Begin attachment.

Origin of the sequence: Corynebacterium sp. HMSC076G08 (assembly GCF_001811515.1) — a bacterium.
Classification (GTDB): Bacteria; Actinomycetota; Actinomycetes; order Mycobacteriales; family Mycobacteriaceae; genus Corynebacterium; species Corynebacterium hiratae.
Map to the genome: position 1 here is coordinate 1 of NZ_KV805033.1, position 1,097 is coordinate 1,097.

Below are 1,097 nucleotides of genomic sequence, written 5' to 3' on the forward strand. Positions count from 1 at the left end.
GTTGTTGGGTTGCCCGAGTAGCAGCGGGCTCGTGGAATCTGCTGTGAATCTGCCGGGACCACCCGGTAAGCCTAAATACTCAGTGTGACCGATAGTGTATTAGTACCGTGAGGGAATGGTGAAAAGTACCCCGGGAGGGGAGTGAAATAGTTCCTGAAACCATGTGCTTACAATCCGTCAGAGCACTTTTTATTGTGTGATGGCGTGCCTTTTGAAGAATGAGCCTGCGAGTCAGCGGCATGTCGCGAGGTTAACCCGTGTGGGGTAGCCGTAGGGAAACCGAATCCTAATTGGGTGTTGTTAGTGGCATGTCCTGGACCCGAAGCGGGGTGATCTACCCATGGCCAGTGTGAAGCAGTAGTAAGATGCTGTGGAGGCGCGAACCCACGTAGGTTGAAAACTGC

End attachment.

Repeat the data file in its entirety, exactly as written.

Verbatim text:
Origin of the sequence: Corynebacterium sp. HMSC076G08 (assembly GCF_001811515.1) — a bacterium.
Classification (GTDB): Bacteria; Actinomycetota; Actinomycetes; order Mycobacteriales; family Mycobacteriaceae; genus Corynebacterium; species Corynebacterium hiratae.
Map to the genome: position 1 here is coordinate 1 of NZ_KV805033.1, position 1,097 is coordinate 1,097.

Below are 1,097 nucleotides of genomic sequence, written 5' to 3' on the forward strand. Positions count from 1 at the left end.
GTTGTTGGGTTGCCCGAGTAGCAGCGGGCTCGTGGAATCTGCTGTGAATCTGCCGGGACCACCCGGTAAGCCTAAATACTCAGTGTGACCGATAGTGTATTAGTACCGTGAGGGAATGGTGAAAAGTACCCCGGGAGGGGAGTGAAATAGTTCCTGAAACCATGTGCTTACAATCCGTCAGAGCACTTTTTATTGTGTGATGGCGTGCCTTTTGAAGAATGAGCCTGCGAGTCAGCGGCATGTCGCGAGGTTAACCCGTGTGGGGTAGCCGTAGGGAAACCGAATCCTAATTGGGTGTTGTTAGTGGCATGTCCTGGACCCGAAGCGGGGTGATCTACCCATGGCCAGTGTGAAGCAGTAGTAAGATGCTGTGGAGGCGCGAACCCACGTAGGTTGAAAACTGC